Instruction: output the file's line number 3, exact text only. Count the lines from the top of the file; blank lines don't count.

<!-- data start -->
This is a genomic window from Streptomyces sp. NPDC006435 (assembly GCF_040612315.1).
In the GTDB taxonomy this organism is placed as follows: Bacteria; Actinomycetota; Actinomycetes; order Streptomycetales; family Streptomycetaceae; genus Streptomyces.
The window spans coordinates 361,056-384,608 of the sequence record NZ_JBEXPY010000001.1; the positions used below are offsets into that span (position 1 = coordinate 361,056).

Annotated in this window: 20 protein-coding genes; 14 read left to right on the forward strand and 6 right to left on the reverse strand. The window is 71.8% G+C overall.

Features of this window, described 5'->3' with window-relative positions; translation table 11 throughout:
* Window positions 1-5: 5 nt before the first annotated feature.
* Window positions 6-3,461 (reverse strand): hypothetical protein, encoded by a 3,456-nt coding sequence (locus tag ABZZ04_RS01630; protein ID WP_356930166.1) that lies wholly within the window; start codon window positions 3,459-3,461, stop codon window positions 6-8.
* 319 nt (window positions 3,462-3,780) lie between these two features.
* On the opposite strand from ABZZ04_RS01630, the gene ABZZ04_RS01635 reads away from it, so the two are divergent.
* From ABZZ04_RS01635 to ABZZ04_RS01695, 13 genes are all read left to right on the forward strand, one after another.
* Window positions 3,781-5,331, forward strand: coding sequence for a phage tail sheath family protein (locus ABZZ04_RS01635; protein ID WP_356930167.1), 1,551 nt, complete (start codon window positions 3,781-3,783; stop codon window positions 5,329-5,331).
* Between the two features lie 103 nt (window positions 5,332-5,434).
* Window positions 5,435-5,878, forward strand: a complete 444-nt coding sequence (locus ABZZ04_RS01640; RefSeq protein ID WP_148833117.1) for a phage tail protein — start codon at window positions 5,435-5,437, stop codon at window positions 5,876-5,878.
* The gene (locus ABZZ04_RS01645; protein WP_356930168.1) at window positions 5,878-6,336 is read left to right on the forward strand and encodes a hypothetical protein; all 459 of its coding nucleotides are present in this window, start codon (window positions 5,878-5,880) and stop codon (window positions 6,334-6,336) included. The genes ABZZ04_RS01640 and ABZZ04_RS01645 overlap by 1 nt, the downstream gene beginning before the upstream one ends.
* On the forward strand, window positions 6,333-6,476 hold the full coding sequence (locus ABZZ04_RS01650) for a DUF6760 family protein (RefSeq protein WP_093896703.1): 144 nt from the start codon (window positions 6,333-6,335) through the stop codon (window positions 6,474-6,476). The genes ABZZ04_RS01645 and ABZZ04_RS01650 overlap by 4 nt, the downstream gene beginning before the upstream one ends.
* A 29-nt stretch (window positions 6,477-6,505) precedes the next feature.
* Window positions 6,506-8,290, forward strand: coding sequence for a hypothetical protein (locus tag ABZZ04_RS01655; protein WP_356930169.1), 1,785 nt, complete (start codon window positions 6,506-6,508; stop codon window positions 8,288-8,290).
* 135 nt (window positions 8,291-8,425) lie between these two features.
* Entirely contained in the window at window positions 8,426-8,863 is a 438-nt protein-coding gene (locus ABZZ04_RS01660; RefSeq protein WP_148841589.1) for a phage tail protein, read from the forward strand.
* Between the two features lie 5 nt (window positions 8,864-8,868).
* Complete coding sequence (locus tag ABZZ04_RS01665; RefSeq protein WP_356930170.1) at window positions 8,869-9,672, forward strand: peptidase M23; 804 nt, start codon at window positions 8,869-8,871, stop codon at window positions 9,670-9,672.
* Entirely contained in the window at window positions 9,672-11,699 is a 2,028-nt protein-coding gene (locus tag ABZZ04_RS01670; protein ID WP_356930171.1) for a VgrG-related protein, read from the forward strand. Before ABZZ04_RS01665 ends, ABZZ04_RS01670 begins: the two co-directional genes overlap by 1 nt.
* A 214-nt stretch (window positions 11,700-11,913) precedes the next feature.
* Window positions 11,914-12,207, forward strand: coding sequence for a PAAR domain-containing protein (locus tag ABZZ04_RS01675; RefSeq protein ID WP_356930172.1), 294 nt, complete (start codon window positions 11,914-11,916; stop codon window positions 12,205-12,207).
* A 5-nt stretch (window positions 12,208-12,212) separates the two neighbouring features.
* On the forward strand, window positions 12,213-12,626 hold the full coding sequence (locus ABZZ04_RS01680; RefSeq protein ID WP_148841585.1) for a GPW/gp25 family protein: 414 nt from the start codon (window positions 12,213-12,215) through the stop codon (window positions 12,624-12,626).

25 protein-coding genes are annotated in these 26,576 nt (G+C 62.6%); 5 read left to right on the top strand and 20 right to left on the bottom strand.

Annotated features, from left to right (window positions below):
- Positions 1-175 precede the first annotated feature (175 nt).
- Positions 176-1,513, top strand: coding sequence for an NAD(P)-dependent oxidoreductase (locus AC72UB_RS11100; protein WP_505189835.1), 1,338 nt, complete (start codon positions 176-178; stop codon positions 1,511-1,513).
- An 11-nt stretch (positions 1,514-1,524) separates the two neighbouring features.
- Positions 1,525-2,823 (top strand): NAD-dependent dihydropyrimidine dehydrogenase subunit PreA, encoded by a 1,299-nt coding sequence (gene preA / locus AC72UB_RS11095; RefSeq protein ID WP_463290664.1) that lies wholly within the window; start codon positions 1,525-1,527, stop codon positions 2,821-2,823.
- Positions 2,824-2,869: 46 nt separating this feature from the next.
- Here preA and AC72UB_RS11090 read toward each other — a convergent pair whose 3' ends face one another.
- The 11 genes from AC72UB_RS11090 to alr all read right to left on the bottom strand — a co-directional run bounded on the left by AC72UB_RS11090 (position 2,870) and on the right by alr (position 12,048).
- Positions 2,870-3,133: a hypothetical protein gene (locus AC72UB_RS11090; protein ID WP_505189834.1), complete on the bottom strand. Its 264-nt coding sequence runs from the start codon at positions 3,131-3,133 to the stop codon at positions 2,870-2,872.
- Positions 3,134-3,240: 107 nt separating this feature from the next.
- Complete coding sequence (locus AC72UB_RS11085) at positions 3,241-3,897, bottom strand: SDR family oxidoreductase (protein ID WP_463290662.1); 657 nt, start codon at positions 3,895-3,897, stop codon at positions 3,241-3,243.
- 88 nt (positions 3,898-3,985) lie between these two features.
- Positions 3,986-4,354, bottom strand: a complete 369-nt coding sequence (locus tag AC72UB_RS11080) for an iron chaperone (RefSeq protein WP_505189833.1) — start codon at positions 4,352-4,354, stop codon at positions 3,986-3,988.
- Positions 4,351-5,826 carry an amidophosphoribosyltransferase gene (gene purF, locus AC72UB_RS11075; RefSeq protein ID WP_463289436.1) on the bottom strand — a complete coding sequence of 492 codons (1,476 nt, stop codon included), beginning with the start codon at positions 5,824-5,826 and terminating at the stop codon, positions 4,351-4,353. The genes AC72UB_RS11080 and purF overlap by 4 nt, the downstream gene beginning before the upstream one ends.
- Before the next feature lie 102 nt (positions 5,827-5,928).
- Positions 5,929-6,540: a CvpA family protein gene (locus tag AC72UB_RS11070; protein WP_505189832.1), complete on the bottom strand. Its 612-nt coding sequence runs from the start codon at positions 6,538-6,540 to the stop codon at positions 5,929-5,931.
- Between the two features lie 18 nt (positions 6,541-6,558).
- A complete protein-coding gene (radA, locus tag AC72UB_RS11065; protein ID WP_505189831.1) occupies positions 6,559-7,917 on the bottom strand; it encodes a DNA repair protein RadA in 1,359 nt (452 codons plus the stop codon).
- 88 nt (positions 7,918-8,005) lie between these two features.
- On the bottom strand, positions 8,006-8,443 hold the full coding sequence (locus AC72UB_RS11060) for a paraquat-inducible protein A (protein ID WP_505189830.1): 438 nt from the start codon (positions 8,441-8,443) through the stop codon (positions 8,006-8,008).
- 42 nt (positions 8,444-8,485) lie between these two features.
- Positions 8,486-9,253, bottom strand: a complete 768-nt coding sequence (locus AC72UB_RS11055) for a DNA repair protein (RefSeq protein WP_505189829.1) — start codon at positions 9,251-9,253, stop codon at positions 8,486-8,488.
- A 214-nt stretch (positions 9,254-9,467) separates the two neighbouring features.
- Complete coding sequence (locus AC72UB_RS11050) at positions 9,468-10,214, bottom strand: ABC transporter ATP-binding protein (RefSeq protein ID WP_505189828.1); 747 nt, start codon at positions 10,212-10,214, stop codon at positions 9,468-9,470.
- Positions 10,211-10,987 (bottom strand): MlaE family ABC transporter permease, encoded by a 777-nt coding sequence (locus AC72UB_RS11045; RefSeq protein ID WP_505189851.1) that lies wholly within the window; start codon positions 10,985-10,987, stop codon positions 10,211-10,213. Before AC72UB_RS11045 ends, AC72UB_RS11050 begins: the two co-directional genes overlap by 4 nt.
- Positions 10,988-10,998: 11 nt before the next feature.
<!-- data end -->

The window spans coordinates 361,056-384,608 of the sequence record NZ_JBEXPY010000001.1; the positions used below are offsets into that span (position 1 = coordinate 361,056).